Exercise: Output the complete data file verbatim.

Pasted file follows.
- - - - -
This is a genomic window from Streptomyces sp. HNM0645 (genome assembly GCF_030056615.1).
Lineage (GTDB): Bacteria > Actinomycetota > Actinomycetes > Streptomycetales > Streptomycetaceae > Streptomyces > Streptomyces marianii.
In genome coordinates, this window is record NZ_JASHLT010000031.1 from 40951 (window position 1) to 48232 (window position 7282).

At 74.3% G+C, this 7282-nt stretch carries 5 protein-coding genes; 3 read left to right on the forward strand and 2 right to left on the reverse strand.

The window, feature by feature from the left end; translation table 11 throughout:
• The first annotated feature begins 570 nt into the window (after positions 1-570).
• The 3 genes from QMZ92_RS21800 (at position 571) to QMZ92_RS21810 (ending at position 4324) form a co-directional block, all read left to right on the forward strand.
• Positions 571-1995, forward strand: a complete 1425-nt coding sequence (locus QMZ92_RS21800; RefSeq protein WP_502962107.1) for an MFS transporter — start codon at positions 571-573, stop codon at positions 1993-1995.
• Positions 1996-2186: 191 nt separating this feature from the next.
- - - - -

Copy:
This is a genomic window from Streptomyces sp. HNM0645 (genome assembly GCF_030056615.1).
Lineage (GTDB): Bacteria > Actinomycetota > Actinomycetes > Streptomycetales > Streptomycetaceae > Streptomyces > Streptomyces marianii.
In genome coordinates, this window is record NZ_JASHLT010000031.1 from 40951 (window position 1) to 48232 (window position 7282).

At 74.3% G+C, this 7282-nt stretch carries 5 protein-coding genes; 3 read left to right on the forward strand and 2 right to left on the reverse strand.

The window, feature by feature from the left end; translation table 11 throughout:
• The first annotated feature begins 570 nt into the window (after positions 1-570).
• The 3 genes from QMZ92_RS21800 (at position 571) to QMZ92_RS21810 (ending at position 4324) form a co-directional block, all read left to right on the forward strand.
• Positions 571-1995, forward strand: a complete 1425-nt coding sequence (locus QMZ92_RS21800; RefSeq protein WP_502962107.1) for an MFS transporter — start codon at positions 571-573, stop codon at positions 1993-1995.
• Positions 1996-2186: 191 nt separating this feature from the next.